Gov't cuts tariffs on consumer goods

2015-05-26 09:27 Editor: Li Yan

Move set to benefit customers, e-commerce firms

The Ministry of Finance (MOF) announced on Monday that it would reduce import tariffs on certain consumer goods from next month, as part of its efforts to boost domestic consumption and stabilize economic growth.

Starting from June 1, the import tariff rates on some consumer goods - including skincare products, suits, sneakers and diapers - will be reduced by more than 50 percent on average, the ministry said in a statement on its website.

For instance, the import tariff on skincare products will be cut from 5 percent to 2 percent, and the rate for paper diapers will fall from 7.5 percent to 2 percent, according to the statement.

The move came following a State Council meeting chaired by Premier Li Keqiang on April 28, which decided to lower import tariffs on some popular daily necessities, as well as improving consumption tax policies for clothes and cosmetics so that domestic consumers can have access to a broader range of goods.

The tariff cut comes at a time when China is facing weak domestic consumption demand, as well as lingering downward pressure on economic growth.

China's retail sales rose 10.4 percent year-on-year to 9.31 trillion yuan ($1.5 trillion) in the first four months of 2015, according to statistics released by the National Bureau of Statistics. But consumption still accounts for a relatively small share of GDP in China, due to factors such as high housing prices, the International Business Times reported on April 29.

Luo Yuding, acting dean of the College of Business at the Shanghai University of Finance and Economics, told the Global Times Monday that the tariff cut might lead to changes in consumer behavior, such as people being more willing to buy overseas products in China, instead of only buying them when on trips abroad.

Pan Xiaoer, a Zhejiang native who went to South Korea to buy skincare products during this year's Spring Festival holidays, said the rate cut has changed her mind about making purchases abroad.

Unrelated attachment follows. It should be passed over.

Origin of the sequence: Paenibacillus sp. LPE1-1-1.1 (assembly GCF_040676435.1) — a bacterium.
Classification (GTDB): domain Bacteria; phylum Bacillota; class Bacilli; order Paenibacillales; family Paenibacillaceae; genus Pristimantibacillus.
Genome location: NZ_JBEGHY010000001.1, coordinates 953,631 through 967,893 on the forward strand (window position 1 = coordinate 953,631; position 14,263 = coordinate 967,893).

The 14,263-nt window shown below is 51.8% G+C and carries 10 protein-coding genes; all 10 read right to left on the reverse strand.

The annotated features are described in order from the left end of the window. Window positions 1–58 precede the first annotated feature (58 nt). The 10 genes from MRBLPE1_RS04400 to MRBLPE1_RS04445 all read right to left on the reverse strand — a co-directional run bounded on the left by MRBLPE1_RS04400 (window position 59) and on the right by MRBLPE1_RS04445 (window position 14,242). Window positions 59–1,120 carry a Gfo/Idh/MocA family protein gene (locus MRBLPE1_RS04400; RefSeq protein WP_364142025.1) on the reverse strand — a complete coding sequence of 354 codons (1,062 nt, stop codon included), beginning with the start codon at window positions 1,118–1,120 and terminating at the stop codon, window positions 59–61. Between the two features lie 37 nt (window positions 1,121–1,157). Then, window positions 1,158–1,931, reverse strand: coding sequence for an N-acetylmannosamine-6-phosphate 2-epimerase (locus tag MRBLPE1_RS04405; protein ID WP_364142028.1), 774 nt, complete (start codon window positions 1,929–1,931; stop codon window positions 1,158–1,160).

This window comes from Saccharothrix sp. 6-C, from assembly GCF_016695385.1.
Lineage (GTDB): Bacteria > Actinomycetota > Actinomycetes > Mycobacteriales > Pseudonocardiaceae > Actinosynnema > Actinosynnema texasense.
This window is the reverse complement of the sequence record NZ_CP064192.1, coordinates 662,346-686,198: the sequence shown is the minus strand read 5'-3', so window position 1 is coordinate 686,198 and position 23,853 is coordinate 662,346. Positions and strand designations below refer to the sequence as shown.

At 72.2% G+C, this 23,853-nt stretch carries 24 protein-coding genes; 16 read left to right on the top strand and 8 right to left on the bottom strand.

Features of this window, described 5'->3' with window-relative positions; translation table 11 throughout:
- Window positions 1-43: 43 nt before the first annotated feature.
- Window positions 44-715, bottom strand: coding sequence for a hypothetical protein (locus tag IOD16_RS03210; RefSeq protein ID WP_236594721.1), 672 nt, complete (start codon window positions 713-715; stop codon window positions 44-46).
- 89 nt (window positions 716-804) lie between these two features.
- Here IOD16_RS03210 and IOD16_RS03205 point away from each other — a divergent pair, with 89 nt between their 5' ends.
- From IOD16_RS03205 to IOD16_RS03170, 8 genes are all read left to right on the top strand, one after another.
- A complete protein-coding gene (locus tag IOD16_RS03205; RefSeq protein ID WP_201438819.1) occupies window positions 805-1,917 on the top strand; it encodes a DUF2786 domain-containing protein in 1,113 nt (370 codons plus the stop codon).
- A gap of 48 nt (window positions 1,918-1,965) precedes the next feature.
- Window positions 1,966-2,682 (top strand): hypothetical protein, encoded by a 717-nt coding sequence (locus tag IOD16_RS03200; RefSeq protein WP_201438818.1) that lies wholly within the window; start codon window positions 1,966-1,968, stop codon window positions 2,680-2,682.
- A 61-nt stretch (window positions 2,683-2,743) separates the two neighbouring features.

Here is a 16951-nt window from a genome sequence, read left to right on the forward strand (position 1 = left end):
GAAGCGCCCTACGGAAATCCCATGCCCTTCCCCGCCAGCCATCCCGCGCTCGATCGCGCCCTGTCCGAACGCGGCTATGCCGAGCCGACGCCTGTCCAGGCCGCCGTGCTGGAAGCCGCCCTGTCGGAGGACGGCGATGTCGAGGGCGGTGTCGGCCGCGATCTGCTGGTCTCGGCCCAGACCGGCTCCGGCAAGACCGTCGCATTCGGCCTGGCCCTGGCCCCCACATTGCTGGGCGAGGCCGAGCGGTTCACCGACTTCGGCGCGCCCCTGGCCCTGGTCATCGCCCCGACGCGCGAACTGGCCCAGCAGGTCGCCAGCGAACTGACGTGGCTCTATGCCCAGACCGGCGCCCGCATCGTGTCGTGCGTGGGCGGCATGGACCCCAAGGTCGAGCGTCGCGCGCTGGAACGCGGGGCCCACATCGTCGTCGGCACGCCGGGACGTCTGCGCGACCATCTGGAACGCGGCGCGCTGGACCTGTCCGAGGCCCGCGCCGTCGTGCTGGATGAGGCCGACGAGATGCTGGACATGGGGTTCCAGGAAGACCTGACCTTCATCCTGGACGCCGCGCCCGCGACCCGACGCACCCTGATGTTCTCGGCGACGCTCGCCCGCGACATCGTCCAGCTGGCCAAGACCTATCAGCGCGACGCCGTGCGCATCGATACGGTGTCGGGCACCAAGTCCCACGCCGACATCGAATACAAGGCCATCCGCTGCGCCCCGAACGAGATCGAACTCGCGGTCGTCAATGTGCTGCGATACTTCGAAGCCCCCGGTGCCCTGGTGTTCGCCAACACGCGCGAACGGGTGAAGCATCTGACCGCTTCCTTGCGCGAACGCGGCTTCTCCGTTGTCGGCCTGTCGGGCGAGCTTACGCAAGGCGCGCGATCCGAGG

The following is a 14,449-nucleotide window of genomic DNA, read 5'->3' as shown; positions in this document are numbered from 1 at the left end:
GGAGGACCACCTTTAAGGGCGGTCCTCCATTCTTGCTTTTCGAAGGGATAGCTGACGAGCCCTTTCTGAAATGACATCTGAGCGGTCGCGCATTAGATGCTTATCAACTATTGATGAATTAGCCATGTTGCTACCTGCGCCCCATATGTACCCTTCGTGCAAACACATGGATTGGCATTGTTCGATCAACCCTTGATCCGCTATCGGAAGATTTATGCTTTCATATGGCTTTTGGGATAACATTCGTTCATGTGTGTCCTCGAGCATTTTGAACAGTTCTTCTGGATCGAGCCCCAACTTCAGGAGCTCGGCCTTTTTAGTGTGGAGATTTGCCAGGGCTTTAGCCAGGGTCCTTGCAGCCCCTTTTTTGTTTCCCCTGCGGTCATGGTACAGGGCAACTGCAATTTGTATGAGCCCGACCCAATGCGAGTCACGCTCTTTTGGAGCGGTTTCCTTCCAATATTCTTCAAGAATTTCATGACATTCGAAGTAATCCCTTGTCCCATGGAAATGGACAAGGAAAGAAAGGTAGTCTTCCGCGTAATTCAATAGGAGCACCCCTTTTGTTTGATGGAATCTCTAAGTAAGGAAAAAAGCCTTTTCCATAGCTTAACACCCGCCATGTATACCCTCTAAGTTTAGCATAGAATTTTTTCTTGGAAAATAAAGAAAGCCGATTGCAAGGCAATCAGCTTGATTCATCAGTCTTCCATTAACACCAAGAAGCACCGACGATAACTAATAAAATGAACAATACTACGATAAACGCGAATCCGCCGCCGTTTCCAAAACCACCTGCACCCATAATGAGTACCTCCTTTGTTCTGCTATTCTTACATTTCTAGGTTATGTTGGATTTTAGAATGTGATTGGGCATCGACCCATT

"After the tariff cut, the prices of South Korean makeup products in China will only be slightly higher than in South Korea, so there is no need to go abroad to buy those products," she told the Global Times on Monday.

Zhang Yugui, dean of the School of Economics and Finance at the Shanghai International Studies University, told the Global Times Monday that the tariff cut could boost China's imports, as well as offering more convenience for Chinese buyers.

China's imports slumped 17 percent in the first four months of 2015 from a year earlier, according to the General Administration of Customs.

Luo said the tariff cut could cause more overseas consumer goods to be imported into the domestic market, and this in turn will prompt Chinese consumer goods manufacturers to make improvements in terms of their products and services.

"Without high levels of tariff protection, Chinese companies will be forced to launch more technical innovations in order to compete with global brands," he said.

The cut in import tariffs will also have a positive impact for domestic cross-border e-commerce websites, experts said.

A member of the PR staff at, an online retailer specializing in imported skincare and cosmetics, told the Global Times on condition of anonymity that the policy will allow cross-border e-commerce websites to "adjust their businesses in areas such as product prices," adding that this will also bring benefits for consumers., an e-commerce website that specializes in overseas maternal and child products, said that the tariff cut is part of an inevitable trend.

"The policy can help consumers get access to quality products at lower prices," Du Juan, a PR manager at the website, told the Global Times on Monday.

According to Luo, the biggest source of competition for cross-border e-commerce websites are daigou, or overseas personal shoppers who buy and send luxury goods to customers in China. As most of them do not pay any import tariffs for the products, their products have a price advantage over those sold by cross-border e-commerce websites.

"However, that price gap will be greatly lessened after the cut in import tariffs, and cross-border e-commerce websites should see great improvements in their business," he noted.

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